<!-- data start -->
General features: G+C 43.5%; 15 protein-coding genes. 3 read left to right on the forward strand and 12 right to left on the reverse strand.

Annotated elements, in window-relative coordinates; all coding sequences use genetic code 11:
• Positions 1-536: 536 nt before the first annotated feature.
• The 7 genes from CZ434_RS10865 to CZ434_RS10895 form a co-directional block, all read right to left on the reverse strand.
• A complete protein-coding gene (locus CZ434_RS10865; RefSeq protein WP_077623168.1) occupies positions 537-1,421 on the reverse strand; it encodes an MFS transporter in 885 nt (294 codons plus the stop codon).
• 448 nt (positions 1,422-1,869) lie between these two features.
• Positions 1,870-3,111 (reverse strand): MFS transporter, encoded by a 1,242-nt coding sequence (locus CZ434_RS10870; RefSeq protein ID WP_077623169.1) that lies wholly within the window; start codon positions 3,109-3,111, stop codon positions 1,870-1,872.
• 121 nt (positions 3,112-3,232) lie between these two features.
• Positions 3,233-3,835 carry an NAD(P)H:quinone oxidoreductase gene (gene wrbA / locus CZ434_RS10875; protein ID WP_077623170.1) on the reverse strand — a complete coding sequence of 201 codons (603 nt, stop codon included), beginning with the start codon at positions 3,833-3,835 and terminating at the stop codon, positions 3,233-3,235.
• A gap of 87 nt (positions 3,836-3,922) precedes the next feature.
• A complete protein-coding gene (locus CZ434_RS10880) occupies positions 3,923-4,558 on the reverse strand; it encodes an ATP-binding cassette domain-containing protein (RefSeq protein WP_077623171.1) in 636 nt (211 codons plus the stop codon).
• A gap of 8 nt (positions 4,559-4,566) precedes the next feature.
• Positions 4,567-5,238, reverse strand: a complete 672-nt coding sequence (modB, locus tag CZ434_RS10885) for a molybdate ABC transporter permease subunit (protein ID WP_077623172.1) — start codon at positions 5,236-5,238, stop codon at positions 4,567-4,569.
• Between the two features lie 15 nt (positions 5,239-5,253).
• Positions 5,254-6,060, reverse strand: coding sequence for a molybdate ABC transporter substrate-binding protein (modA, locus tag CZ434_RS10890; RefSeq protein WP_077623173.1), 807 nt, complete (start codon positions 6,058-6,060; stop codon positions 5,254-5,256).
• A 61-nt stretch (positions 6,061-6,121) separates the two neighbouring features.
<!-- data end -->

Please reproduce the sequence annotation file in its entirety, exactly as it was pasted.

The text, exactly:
General features: G+C 43.5%; 15 protein-coding genes. 3 read left to right on the forward strand and 12 right to left on the reverse strand.

Annotated elements, in window-relative coordinates; all coding sequences use genetic code 11:
• Positions 1-536: 536 nt before the first annotated feature.
• The 7 genes from CZ434_RS10865 to CZ434_RS10895 form a co-directional block, all read right to left on the reverse strand.
• A complete protein-coding gene (locus CZ434_RS10865; RefSeq protein WP_077623168.1) occupies positions 537-1,421 on the reverse strand; it encodes an MFS transporter in 885 nt (294 codons plus the stop codon).
• 448 nt (positions 1,422-1,869) lie between these two features.
• Positions 1,870-3,111 (reverse strand): MFS transporter, encoded by a 1,242-nt coding sequence (locus CZ434_RS10870; RefSeq protein ID WP_077623169.1) that lies wholly within the window; start codon positions 3,109-3,111, stop codon positions 1,870-1,872.
• 121 nt (positions 3,112-3,232) lie between these two features.
• Positions 3,233-3,835 carry an NAD(P)H:quinone oxidoreductase gene (gene wrbA / locus CZ434_RS10875; protein ID WP_077623170.1) on the reverse strand — a complete coding sequence of 201 codons (603 nt, stop codon included), beginning with the start codon at positions 3,833-3,835 and terminating at the stop codon, positions 3,233-3,235.
• A gap of 87 nt (positions 3,836-3,922) precedes the next feature.
• A complete protein-coding gene (locus CZ434_RS10880) occupies positions 3,923-4,558 on the reverse strand; it encodes an ATP-binding cassette domain-containing protein (RefSeq protein WP_077623171.1) in 636 nt (211 codons plus the stop codon).
• A gap of 8 nt (positions 4,559-4,566) precedes the next feature.
• Positions 4,567-5,238, reverse strand: a complete 672-nt coding sequence (modB, locus tag CZ434_RS10885) for a molybdate ABC transporter permease subunit (protein ID WP_077623172.1) — start codon at positions 5,236-5,238, stop codon at positions 4,567-4,569.
• Between the two features lie 15 nt (positions 5,239-5,253).
• Positions 5,254-6,060, reverse strand: coding sequence for a molybdate ABC transporter substrate-binding protein (modA, locus tag CZ434_RS10890; RefSeq protein WP_077623173.1), 807 nt, complete (start codon positions 6,058-6,060; stop codon positions 5,254-5,256).
• A 61-nt stretch (positions 6,061-6,121) separates the two neighbouring features.